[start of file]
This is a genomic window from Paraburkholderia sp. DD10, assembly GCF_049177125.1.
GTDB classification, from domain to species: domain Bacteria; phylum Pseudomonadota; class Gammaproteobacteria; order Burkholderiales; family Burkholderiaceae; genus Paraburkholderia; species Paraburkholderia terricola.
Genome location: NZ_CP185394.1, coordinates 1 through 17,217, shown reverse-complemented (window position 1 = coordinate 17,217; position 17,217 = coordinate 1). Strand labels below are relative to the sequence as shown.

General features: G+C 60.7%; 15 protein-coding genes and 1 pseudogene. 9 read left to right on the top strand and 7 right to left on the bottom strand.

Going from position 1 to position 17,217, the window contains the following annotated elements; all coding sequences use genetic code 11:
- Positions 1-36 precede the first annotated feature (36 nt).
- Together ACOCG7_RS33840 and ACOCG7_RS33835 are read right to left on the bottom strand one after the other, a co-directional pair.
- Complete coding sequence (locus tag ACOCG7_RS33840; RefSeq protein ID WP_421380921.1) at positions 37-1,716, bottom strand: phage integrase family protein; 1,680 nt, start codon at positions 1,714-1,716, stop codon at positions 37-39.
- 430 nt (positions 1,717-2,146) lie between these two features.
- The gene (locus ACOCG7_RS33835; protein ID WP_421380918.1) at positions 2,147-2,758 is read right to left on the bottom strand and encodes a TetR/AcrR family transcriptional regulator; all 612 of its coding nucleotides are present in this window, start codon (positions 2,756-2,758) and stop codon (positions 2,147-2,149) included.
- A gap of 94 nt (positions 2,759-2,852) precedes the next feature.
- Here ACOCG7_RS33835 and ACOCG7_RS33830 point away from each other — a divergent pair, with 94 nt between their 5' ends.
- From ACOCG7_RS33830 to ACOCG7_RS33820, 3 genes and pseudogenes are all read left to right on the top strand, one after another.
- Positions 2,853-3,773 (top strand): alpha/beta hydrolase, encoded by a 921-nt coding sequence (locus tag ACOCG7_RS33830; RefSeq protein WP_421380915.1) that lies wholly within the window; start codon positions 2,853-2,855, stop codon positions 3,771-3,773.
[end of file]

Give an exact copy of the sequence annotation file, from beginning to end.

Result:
This is a genomic window from Paraburkholderia sp. DD10, assembly GCF_049177125.1.
GTDB classification, from domain to species: domain Bacteria; phylum Pseudomonadota; class Gammaproteobacteria; order Burkholderiales; family Burkholderiaceae; genus Paraburkholderia; species Paraburkholderia terricola.
Genome location: NZ_CP185394.1, coordinates 1 through 17,217, shown reverse-complemented (window position 1 = coordinate 17,217; position 17,217 = coordinate 1). Strand labels below are relative to the sequence as shown.

General features: G+C 60.7%; 15 protein-coding genes and 1 pseudogene. 9 read left to right on the top strand and 7 right to left on the bottom strand.

Going from position 1 to position 17,217, the window contains the following annotated elements; all coding sequences use genetic code 11:
- Positions 1-36 precede the first annotated feature (36 nt).
- Together ACOCG7_RS33840 and ACOCG7_RS33835 are read right to left on the bottom strand one after the other, a co-directional pair.
- Complete coding sequence (locus tag ACOCG7_RS33840; RefSeq protein ID WP_421380921.1) at positions 37-1,716, bottom strand: phage integrase family protein; 1,680 nt, start codon at positions 1,714-1,716, stop codon at positions 37-39.
- 430 nt (positions 1,717-2,146) lie between these two features.
- The gene (locus ACOCG7_RS33835; protein ID WP_421380918.1) at positions 2,147-2,758 is read right to left on the bottom strand and encodes a TetR/AcrR family transcriptional regulator; all 612 of its coding nucleotides are present in this window, start codon (positions 2,756-2,758) and stop codon (positions 2,147-2,149) included.
- A gap of 94 nt (positions 2,759-2,852) precedes the next feature.
- Here ACOCG7_RS33835 and ACOCG7_RS33830 point away from each other — a divergent pair, with 94 nt between their 5' ends.
- From ACOCG7_RS33830 to ACOCG7_RS33820, 3 genes and pseudogenes are all read left to right on the top strand, one after another.
- Positions 2,853-3,773 (top strand): alpha/beta hydrolase, encoded by a 921-nt coding sequence (locus tag ACOCG7_RS33830; RefSeq protein WP_421380915.1) that lies wholly within the window; start codon positions 2,853-2,855, stop codon positions 3,771-3,773.